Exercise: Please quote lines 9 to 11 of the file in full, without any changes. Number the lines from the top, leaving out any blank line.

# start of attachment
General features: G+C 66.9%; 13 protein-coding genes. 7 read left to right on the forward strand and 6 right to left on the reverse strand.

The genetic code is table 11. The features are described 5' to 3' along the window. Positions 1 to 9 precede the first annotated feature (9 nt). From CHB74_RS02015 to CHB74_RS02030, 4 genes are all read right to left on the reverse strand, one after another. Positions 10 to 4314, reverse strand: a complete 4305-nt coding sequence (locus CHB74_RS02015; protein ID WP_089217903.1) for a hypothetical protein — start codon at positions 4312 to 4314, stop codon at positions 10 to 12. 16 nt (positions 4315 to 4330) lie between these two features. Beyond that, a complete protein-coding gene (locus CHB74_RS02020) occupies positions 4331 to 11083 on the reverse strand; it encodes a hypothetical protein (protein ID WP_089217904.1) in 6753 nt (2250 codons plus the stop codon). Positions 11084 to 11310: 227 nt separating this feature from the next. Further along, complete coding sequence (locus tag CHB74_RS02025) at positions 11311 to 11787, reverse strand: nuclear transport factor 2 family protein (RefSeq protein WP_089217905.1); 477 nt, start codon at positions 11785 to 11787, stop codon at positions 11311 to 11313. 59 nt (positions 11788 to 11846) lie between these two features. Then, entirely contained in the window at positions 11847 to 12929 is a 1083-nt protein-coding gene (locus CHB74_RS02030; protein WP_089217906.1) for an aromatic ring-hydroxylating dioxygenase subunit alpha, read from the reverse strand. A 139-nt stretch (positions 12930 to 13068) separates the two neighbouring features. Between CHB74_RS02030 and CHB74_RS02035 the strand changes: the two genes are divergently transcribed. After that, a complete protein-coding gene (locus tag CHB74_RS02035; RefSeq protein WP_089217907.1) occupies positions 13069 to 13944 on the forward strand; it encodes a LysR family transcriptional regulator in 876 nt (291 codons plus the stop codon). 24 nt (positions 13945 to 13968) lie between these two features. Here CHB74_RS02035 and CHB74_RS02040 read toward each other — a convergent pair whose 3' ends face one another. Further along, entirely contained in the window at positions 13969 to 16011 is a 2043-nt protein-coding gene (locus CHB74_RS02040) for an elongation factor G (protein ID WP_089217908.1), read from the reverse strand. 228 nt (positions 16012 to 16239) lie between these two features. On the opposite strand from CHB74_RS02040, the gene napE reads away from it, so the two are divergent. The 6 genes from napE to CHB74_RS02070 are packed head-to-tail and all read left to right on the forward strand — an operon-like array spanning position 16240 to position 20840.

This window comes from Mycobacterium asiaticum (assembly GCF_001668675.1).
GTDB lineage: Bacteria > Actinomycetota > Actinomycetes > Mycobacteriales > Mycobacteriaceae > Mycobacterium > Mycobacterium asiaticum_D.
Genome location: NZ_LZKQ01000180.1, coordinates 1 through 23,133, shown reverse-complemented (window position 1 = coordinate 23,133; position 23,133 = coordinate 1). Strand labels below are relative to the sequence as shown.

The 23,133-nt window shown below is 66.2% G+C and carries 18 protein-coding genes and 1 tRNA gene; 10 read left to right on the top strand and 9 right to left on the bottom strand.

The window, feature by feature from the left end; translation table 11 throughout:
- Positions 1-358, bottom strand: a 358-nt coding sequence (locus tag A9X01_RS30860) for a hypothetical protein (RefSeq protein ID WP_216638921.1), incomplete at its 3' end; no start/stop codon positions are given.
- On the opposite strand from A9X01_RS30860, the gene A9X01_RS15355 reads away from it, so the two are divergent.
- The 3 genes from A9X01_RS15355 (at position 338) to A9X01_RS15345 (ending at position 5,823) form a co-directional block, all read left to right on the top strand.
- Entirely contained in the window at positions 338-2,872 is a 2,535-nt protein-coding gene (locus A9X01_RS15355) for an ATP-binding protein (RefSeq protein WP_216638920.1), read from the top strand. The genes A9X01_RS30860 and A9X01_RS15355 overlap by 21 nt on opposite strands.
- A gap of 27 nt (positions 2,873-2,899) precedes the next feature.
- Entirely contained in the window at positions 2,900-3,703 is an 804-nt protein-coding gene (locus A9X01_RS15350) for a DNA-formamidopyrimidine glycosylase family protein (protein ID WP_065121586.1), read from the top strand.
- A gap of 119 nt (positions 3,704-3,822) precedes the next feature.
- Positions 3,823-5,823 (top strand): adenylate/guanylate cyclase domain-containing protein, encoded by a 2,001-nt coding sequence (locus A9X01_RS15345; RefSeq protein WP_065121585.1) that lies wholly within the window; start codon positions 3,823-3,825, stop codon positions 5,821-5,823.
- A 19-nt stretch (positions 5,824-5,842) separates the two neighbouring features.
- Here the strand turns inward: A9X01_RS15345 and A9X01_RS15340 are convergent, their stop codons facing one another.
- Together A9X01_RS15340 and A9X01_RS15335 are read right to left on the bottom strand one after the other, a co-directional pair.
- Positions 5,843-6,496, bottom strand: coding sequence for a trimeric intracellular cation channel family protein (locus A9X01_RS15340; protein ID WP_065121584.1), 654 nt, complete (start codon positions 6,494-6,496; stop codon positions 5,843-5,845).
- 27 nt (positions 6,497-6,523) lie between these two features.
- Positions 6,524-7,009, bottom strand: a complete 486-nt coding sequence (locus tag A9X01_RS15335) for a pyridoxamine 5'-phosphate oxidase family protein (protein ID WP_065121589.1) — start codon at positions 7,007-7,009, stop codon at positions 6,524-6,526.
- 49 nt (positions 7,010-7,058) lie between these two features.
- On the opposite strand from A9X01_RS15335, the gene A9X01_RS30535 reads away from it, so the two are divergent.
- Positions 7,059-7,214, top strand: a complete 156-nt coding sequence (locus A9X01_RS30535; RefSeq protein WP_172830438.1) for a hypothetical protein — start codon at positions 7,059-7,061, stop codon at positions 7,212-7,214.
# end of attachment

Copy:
- On the opposite strand from A9X01_RS30860, the gene A9X01_RS15355 reads away from it, so the two are divergent.
- The 3 genes from A9X01_RS15355 (at position 338) to A9X01_RS15345 (ending at position 5,823) form a co-directional block, all read left to right on the top strand.
- Entirely contained in the window at positions 338-2,872 is a 2,535-nt protein-coding gene (locus A9X01_RS15355) for an ATP-binding protein (RefSeq protein WP_216638920.1), read from the top strand. The genes A9X01_RS30860 and A9X01_RS15355 overlap by 21 nt on opposite strands.